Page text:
US Secretary of Commerce Wilbur Ross on Wednesday urged African countries to fulfil their obligations under the terms of Agoa, a preferential trade programme of considerable benefit to Kenya.
More than 66,000 jobs in Kenya are linked to Agoa, which earned the country Ksh35.2 billion ($314 million) in textiles and apparel exports last year.
It is essential, Mr Ross declared at a US-Africa Business Summit, that “countries currently benefiting from trade preferences granted by the African Growth and Opportunity Act continue complying with eligibility requirements established by US law.”
That comment by a Trump administration cabinet member could be construed as a warning to Kenya and the other member-states of the East African Community.
The US-based Secondary Materials and Recycled Textiles Association has lodged a complaint with a US government trade agency alleging that the EAC countries violated Agoa’s terms by deciding to bar imports of used clothing from the US beginning in 2019.
The association wants the EAC countries declared ineligible to take part in Agoa.
Mr Ross, a 79-year-old billionaire investor, made the general reference to Agoa compliance in the course of a speech that served as the Trump team’s first major policy pronouncement regarding US-Africa relations.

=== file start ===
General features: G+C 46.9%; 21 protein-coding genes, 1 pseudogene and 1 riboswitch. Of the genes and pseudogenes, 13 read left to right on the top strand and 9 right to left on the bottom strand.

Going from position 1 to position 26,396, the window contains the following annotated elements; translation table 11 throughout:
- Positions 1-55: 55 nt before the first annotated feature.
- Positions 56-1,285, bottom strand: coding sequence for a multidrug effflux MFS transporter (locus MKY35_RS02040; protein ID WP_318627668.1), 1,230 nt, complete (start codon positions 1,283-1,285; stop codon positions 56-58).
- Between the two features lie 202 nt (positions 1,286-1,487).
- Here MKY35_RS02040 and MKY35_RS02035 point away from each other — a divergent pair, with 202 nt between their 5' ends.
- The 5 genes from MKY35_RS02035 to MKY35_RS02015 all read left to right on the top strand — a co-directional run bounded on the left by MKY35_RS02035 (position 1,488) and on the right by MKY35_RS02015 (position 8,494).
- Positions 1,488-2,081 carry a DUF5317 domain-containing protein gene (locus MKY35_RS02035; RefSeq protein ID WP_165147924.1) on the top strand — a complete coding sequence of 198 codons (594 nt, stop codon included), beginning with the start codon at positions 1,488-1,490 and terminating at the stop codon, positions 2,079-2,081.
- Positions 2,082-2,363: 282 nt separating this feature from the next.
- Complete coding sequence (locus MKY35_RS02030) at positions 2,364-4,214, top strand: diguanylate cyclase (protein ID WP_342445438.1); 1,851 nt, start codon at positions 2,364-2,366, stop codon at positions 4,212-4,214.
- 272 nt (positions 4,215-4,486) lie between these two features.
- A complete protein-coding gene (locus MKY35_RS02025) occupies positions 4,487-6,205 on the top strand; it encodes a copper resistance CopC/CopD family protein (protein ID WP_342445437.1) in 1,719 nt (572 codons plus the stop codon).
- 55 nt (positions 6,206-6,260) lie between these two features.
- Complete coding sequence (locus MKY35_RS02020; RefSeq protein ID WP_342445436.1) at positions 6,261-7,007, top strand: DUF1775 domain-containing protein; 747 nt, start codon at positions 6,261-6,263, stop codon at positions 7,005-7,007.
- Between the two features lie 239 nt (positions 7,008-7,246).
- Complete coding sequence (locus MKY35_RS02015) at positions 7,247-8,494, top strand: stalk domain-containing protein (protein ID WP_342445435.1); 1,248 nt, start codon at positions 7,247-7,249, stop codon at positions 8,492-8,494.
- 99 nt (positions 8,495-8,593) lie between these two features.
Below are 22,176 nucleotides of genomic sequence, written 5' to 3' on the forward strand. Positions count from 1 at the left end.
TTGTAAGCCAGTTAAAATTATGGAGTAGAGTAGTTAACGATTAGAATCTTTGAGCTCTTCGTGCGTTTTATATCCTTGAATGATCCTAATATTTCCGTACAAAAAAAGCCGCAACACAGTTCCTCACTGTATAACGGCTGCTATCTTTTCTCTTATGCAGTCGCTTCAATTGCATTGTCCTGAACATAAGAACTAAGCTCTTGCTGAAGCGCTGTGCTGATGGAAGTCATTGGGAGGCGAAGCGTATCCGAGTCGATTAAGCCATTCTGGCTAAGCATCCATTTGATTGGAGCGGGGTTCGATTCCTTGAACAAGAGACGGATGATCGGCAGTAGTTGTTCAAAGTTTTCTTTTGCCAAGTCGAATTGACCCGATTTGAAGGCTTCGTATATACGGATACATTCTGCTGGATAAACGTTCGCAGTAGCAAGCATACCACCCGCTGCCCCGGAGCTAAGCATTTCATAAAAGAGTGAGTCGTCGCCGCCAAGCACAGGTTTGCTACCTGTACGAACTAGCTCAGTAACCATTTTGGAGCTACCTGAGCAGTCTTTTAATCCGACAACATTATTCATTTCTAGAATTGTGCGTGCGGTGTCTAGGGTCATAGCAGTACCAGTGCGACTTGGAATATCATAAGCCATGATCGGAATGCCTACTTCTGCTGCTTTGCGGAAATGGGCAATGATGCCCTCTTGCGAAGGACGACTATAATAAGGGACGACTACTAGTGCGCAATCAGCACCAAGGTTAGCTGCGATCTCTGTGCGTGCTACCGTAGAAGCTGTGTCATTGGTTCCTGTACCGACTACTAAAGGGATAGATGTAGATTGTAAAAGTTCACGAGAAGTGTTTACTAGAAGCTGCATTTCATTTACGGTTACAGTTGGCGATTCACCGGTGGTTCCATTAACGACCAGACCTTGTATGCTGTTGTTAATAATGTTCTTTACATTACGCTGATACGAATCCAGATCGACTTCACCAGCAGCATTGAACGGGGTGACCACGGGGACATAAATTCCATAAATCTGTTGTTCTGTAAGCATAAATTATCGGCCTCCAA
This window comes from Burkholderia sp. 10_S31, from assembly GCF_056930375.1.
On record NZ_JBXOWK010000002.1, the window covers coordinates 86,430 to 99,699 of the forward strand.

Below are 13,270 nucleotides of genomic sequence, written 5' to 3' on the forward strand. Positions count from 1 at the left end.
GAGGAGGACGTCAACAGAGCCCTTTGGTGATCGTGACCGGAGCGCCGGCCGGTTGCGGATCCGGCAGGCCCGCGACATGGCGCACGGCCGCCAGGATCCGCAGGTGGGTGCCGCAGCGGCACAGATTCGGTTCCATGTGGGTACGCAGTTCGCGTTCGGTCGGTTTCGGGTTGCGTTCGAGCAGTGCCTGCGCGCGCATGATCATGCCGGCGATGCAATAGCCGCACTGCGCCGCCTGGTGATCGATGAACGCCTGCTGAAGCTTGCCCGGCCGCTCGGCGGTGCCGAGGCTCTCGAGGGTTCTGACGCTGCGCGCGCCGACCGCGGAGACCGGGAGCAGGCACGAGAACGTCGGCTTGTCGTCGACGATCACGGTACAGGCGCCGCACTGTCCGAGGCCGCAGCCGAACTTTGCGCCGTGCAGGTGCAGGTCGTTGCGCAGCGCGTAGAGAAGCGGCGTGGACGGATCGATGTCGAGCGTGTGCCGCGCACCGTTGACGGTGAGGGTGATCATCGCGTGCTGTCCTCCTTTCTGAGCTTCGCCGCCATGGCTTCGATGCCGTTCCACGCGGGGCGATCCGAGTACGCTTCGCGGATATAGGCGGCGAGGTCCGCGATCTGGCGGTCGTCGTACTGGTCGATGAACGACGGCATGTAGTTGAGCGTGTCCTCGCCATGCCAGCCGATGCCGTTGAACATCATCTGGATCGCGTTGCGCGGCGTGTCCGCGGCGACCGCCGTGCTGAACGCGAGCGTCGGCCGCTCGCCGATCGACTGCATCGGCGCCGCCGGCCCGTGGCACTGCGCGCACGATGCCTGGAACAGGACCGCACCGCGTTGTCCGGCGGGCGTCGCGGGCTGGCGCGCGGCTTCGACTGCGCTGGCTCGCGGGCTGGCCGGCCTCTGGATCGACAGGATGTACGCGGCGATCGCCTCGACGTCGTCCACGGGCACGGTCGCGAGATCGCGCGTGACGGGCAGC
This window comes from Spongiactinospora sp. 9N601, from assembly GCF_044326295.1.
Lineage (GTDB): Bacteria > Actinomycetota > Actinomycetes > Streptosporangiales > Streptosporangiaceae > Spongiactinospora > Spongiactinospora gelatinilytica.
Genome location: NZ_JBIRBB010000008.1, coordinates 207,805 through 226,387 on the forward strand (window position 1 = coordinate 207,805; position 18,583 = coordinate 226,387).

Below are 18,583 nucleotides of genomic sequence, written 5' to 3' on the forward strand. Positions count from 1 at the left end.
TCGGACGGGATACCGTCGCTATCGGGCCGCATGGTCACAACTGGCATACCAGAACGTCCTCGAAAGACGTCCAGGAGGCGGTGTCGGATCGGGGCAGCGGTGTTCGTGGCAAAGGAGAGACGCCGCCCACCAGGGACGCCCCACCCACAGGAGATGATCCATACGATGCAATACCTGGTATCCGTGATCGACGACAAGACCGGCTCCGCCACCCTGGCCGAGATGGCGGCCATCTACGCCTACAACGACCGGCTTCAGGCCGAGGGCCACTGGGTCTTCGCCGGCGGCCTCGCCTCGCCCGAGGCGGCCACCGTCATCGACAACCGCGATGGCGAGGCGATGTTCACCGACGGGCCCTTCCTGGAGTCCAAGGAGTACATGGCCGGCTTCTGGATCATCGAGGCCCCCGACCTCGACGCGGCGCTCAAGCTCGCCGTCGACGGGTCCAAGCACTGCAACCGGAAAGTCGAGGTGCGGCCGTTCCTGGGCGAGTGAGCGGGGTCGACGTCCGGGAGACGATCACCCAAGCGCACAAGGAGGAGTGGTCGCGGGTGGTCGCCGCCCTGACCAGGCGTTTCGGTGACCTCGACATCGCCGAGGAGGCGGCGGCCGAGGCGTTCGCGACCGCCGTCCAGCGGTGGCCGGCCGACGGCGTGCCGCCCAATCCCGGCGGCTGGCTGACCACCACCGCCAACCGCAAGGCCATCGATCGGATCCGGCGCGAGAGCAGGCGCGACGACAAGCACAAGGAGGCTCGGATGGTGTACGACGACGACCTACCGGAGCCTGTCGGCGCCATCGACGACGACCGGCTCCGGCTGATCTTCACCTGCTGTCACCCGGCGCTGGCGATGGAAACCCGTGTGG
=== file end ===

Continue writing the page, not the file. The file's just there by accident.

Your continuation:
The commerce secretary spoke positively about Africa’s economic potential. He also suggested that Agoa offers important opportunities for development.
But Mr Ross hinted that Agoa, which gives 37 countries duty-free access to the US market for many products, may not be the Trump administration’s preferred instrument for trade relations with African nations.
“Bilateral trade agreements rather than large multilateral deals can be very effective tools” for African development, Mr Ross said in a keynote speech at the three-day summit sponsored by the Washington-based Corporate Council on Africa.
He further suggested that African governments should treat US companies favourably.
Directly addressing African officials at the summit, Mr Ross urged that they “make sure US companies are in the best position possible to enter African markets and that those already there are successful.”